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🧐 What Apple TV+ could mean for the Movie Industry?

3 min read

So for some context before the discussion begins; Apple TV+ is the company’s latest leap into the video streaming service market. It was announced at the “It’s Showtime” event on March 25 at the Steve Jobs theatre in Cupertino, California. As predicted, Apple had an array of celebrity appearances at the event from Jennifer Anniston and Sara Bareilles to J.J. Abrams and the living awesomeness that is none other than queen Oprah Winfrey.

Now that’s all well and good, but one of the main celebrities that’s planning to contribute to Apple’s enticing library of original content is director Steven Spielberg. Though rumours were circulating, Spielberg’s appearance at the Apple event in March came as a surprise to many as he notoriously commented on the fact that Roma (Netflix’s critically acclaimed original movie) should not be eligible for the Best Picture nomination at this year’s Academy Awards. Fortunately – for him, maybe – Green Book controversially took home the gong for Best Picture that evening, probably leaving Mr. Spielberg with a smug and rather proud look on his face. “Once you commit to a television format, you’re a TV movie” he said and that “movie theaters need to be around forever.” Now, I don’t think anyone would disagree with him on the latter basis, but Roma – of which I personally though was a masterpiece in film-making and did have a movie theater release also – is most definitely a cinematic movie. The cinematography, sound and lighting design and even the performances themselves are all like a homage to a classic 1970s Mexican-based and made movie. Though it’s a very exciting time for television at the moment, having the skill of transporting the viewer to the story’s era through the filming mediums as well as contextual plot is something very hard to achieve on the small screen.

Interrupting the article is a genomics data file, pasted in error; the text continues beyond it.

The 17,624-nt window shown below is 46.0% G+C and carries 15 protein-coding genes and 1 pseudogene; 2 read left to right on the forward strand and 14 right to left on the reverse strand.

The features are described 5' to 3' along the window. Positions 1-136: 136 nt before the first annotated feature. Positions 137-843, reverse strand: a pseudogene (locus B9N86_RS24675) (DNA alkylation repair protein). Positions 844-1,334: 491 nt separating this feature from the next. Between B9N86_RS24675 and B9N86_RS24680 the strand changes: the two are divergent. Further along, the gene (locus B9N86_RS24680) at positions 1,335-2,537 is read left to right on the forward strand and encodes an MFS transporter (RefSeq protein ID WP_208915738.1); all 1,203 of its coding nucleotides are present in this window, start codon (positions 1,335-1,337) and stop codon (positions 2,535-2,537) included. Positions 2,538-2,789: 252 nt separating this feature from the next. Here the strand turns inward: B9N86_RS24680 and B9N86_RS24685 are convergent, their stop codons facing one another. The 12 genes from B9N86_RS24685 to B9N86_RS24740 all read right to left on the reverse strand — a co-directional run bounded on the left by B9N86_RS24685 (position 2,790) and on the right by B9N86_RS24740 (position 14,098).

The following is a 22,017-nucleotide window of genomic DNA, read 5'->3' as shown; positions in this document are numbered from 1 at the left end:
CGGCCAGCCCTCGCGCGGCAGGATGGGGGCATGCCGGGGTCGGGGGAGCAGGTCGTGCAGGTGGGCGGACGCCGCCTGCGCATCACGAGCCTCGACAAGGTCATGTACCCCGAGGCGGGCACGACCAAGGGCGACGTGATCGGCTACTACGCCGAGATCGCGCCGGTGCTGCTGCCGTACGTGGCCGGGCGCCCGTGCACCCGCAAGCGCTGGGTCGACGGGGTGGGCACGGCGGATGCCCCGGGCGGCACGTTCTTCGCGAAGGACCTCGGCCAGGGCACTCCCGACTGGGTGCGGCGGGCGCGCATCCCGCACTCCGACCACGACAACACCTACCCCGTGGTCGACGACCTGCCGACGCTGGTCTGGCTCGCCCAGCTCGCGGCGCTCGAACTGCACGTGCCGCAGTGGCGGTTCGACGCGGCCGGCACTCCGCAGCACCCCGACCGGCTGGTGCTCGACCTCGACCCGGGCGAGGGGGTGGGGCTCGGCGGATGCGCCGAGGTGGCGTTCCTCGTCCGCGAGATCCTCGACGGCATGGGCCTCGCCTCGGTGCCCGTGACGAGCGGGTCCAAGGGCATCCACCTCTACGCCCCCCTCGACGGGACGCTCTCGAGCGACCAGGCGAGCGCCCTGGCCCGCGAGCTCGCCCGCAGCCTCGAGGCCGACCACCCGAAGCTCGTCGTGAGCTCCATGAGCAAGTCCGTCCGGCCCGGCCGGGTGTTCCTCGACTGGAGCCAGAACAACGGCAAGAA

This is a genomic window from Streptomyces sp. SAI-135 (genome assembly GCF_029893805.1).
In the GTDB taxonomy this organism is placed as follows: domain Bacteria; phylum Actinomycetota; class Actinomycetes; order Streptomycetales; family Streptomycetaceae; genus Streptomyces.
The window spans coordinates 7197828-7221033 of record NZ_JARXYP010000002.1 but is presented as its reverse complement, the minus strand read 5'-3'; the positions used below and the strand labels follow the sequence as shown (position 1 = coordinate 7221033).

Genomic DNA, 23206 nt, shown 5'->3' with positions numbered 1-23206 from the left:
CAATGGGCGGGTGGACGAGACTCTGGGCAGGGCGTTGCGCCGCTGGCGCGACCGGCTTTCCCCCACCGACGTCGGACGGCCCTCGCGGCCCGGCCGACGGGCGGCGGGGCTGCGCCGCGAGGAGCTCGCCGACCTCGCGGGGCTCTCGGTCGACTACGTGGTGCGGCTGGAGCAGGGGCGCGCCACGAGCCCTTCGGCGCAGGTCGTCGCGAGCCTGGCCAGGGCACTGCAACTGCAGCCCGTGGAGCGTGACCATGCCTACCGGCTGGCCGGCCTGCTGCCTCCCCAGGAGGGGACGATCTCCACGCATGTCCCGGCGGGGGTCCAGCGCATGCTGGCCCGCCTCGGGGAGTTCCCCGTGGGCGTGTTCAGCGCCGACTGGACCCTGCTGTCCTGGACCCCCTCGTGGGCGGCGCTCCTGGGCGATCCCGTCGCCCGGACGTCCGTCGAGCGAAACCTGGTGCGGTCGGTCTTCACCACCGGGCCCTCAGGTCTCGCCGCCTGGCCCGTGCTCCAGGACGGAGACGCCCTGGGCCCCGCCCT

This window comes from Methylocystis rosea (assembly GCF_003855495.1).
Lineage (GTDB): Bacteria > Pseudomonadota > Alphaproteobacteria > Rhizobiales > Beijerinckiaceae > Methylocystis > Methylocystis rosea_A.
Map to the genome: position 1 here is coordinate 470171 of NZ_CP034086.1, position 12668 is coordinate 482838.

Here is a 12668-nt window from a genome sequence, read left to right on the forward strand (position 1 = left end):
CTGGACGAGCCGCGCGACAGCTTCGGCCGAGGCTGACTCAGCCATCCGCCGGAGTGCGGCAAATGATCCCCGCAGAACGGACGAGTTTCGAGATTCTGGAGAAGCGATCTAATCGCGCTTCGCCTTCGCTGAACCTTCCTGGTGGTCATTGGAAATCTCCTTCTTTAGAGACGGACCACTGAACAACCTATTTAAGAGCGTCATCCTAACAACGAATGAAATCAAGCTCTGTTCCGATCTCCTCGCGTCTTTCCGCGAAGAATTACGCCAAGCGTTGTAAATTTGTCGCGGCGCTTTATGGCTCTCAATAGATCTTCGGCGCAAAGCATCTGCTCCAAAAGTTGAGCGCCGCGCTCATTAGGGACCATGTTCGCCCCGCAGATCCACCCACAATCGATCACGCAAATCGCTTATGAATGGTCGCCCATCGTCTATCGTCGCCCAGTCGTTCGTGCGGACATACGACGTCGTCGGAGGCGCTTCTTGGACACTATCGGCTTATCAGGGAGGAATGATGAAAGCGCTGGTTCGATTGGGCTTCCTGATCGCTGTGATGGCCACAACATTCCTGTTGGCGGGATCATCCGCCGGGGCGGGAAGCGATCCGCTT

Now when we all think of Steven Spielberg, we think about all these huge cinematic classics from the likes of Jaws, Jurassic Park and Indiana Jones so I think it’s going to be interesting to see what he’s going to bring to Apple TV+ after his previous statements about the likes of Roma. Will he stick to those types of movies that everyone remembers or go for a more humanistic project that might be more suitable for television?

Like Ashton Kutcher said in the more disliked Steve Jobs biopic (Jobs) “this is for some grandma out in Nebraska.” That’s who Apple TV+ is for. It’s a service where people can see quality entertainment all from the comfort of their homes. The accessibility of a computer is much quainter for some people than a 50 mile drive to the nearest movie theater. And the addition of Apple TV+ on Samsung Smart TVs, Fire TV sticks and more makes it all-the-more accessible for users living in remote areas.

Something that really got me irritated at the Apple event for this new service was the USP for this streaming service is storytelling of quality. I absolutely love Apple and everything the company stands for, but this really got me mad. It’s as if Apple unbeknownst was demeaning the works of other extraordinary artists and up-and-coming talents on other streaming platforms. Fun fact, this is actually the industry that I work in and the exclusivity and elitism that Apple portrayed here could (but hopefully not) deflate the hopes, dreams and creative needs of actors, directors and writers if they continue to market Apple TV+ so harshly like so.

So we see that with the good comes the bad and though we don’t exactly know for sure what Apple TV+ could mean for the movie industry. Will its accessibility and most likely friendly UI appeal to the most average Joe around? Will the service’s elitism demean the works of other artists trying to get their work out online, rewinding us back in time? All we know is, we trust that Apple logo. We know we’re in good hands when we see that 2D white piece of bitten fruit on our screens. AND IT EXCITES US. Apple TV+ is due to be released by the end of the year with pricing also yet to be announced.

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